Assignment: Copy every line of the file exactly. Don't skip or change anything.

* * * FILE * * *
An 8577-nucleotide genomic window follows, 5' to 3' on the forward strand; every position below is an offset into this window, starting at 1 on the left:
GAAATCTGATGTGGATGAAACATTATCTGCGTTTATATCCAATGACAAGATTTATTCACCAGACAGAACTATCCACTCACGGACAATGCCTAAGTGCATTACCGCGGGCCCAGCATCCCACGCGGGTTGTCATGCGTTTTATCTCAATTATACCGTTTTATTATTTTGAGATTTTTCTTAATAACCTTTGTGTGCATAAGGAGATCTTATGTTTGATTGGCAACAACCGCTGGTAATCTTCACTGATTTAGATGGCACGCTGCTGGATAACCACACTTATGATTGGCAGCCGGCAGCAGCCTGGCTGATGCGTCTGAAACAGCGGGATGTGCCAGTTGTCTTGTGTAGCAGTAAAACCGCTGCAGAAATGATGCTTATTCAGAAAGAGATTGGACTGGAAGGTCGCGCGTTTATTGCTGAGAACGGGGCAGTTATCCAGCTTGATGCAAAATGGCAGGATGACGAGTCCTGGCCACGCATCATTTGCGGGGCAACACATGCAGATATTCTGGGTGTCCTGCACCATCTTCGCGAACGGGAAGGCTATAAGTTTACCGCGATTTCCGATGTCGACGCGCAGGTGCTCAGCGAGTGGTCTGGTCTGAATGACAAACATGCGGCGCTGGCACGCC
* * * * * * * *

An 8577-nucleotide genomic window follows, 5' to 3' on the forward strand; every position below is an offset into this window, starting at 1 on the left:
GAAATCTGATGTGGATGAAACATTATCTGCGTTTATATCCAATGACAAGATTTATTCACCAGACAGAACTATCCACTCACGGACAATGCCTAAGTGCATTACCGCGGGCCCAGCATCCCACGCGGGTTGTCATGCGTTTTATCTCAATTATACCGTTTTATTATTTTGAGATTTTTCTTAATAACCTTTGTGTGCATAAGGAGATCTTATGTTTGATTGGCAACAACCGCTGGTAATCTTCACTGATTTAGATGGCACGCTGCTGGATAACCACACTTATGATTGGCAGCCGGCAGCAGCCTGGCTGATGCGTCTGAAACAGCGGGATGTGCCAGTTGTCTTGTGTAGCAGTAAAACCGCTGCAGAAATGATGCTTATTCAGAAAGAGATTGGACTGGAAGGTCGCGCGTTTATTGCTGAGAACGGGGCAGTTATCCAGCTTGATGCAAAATGGCAGGATGACGAGTCCTGGCCACGCATCATTTGCGGGGCAACACATGCAGATATTCTGGGTGTCCTGCACCATCTTCGCGAACGGGAAGGCTATAAGTTTACCGCGATTTCCGATGTCGACGCGCAGGTGCTCAGCGAGTGGTCTGGTCTGAATGACAAACATGCGGCGCTGGCACGCC